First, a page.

From Longman Dictionary of Contemporary Englishfakefake1 /feɪk/ ●●○ noun [countable] 1 COPYa copy of a valuable object, painting etc that is intended to deceive people OPP original The painting was judged a fake. Jones can spot a fake from 20 feet away.2 FALSEsomeone who is not what they claim to be or does not have the skills they say they have Her psychologist turned out to be a fake.
Examples from the Corpusfake• Is the vase a genuine antique or a fake?• Three months after I bought it, a friend who works at the museum told me it was probably a fake.• The jury deliberated for only two hours on Wednesday before concluding that the tape made by Bailey was a fake.• It turned out her doctor was a fake.• Beware of fakes when buying antiques.• I trembled like a tuning fork, but my shoulder fakes absorbed the worst of the shaking.• Martin put a couple of slick fakes on cornerback Larry Brown, turning and twisting him every which way.• It is also through observation that fakes are unmasked.• Hugh Tait has taken the lead in trying to distinguish between fact and fiction when it comes to fakes and forgeries.• There was a second problem, which was fakes.fakefake2 ●●○ adjective [usually before noun] 1 FALSEmade to look like a real material or object in order to deceive people OPP genuine fake fur a fake ID card a fake 20 dollar bill► see thesaurus at artificial, false2 not real and seeming to be something it is not, in order to deceive people SYN false I gave a fake name. She was speaking with a fake German accent. a fake smile of friendliness
Examples from the Corpusfake• The defense said the photos were fake.• His I.D. is obviously fake.• Doyle said no witnesses reported seeing anyone leave the fake bombs.• Just as there are fake credit cards and mix-ups over billing, there could be problems with Internet certificates.• Proof that fake Dalís are circulating and fears of further problems could continue to undermine confidence in this market.• a fake driver's license• a fake fur coat• Her coat had a fake fur collar and cuffs.• Until my first New York winter rain, when the fake fur matted around my neck, wrists and knees.• You can buy fake Gucci bags all over the city.• Whitehorn pleaded guilty to possession of equipment to make fake identification documents.• He says that the only way you can tell they're fake, is to look at the stitching on the labels.• Vintage Steve Douglas pushing the limits of the fake ollie at the Whiplash comp. 1985.• Some also alter the painted registration number on the car to match the fake plates.• a fake police officer• They were selling fake Rolex watches on the market stall.fakefake3 verb 1 [transitive]COPY to make something seem real in order to deceive people She faked her father’s signature on the cheque. The insurance company suspected that he had faked his own death. The results of the experiments were faked.2 [intransitive, transitive]PRETEND to pretend to be ill, interested etc when you are not I thought he was really hurt but he was faking it.3 [intransitive, transitive]PRETEND to pretend to move in one direction, but then move in another, especially when playing sport He faked a pass. → fake somebody ↔ out→ See Verb table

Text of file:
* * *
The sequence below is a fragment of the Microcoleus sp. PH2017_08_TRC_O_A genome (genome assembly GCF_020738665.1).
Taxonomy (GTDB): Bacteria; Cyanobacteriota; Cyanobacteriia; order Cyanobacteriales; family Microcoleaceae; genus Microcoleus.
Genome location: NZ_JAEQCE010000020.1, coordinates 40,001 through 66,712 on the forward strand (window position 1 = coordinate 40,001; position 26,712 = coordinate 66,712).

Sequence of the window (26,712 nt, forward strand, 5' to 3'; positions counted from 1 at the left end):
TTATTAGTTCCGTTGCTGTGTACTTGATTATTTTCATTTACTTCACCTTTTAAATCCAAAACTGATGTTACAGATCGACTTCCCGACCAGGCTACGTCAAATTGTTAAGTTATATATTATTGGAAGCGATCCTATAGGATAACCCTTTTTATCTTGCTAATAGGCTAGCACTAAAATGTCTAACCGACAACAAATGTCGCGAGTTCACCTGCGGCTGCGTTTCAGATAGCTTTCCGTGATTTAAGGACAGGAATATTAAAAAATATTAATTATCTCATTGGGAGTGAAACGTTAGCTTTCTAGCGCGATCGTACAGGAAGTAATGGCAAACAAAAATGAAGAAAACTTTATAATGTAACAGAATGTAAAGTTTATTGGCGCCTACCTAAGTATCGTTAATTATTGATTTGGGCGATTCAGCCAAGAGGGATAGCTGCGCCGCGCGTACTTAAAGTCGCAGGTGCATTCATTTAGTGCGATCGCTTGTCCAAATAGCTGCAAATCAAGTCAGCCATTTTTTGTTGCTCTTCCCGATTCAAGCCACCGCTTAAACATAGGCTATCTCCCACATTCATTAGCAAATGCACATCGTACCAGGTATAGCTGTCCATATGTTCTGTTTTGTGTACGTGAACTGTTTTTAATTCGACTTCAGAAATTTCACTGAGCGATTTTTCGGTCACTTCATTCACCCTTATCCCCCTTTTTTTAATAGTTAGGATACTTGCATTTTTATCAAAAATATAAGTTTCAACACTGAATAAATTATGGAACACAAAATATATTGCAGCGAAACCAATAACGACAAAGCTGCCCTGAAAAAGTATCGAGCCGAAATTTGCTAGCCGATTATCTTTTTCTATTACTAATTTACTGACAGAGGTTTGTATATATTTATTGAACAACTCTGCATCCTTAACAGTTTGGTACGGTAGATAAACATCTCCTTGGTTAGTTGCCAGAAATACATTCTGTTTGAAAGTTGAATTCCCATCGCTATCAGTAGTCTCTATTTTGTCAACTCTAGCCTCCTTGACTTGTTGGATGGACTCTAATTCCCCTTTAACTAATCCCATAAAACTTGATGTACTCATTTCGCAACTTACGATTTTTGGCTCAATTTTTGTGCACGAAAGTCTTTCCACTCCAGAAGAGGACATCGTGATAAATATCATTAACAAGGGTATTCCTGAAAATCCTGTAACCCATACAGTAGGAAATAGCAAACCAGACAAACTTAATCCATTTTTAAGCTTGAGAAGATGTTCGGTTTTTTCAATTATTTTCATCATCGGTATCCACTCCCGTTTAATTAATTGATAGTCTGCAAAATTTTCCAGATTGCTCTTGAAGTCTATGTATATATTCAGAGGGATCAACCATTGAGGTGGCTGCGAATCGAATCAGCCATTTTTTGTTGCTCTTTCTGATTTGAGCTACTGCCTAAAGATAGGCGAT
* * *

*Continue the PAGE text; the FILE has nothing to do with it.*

Examples from the Corpusfake• Hard to say, but Jane wasn't faking.• Favre had faked a handoff to Edgar Bennett, then slipped as he looked for a receiver.• Elway faked a pass and ran with the ball.• Singer Fairlie Arrow was fined £10,000 for faking a two-day abduction to boost her ailing career.• They can't be faked by simply changing your motion, or anything like that.• He faked his grandfather's signature on the check.• The bag had been faked out.• But he kept his balance, bounced to the right, broke a tackle, faked two defenders and raced 32 yards.• The collector will know that it is faked up in the style of an earlier period.faking it• It was something I felt driven to do - even if most of the time I felt that I was just faking it.• I spent ten years faking it, and hating it, and it didn't get me anywhere.• Ordark thought-are they just faking it like I am?From Longman Business Dictionaryfakefake1 /feɪk/ adjective made to look like something valuable or GENUINE (=real) in order to deceive peoplefake Rolex watchesThree bank employees had issued fake certificates for collateral on loans.fakefake2 noun [countable]LAW a copy of an original document, valuable object etc that is intended to deceive people into believing it is the real document, object etcThe signature on the contract proved to be a fake.fakefake3 verb [transitive] informal to make an exact copy of something, or invent figures or results, in order to deceive peopleShe had faked her boss’s signature on the cheque.→ See Verb tableOrigin fake3 (1700-1800) Probably from German fegen “to sweep, polish”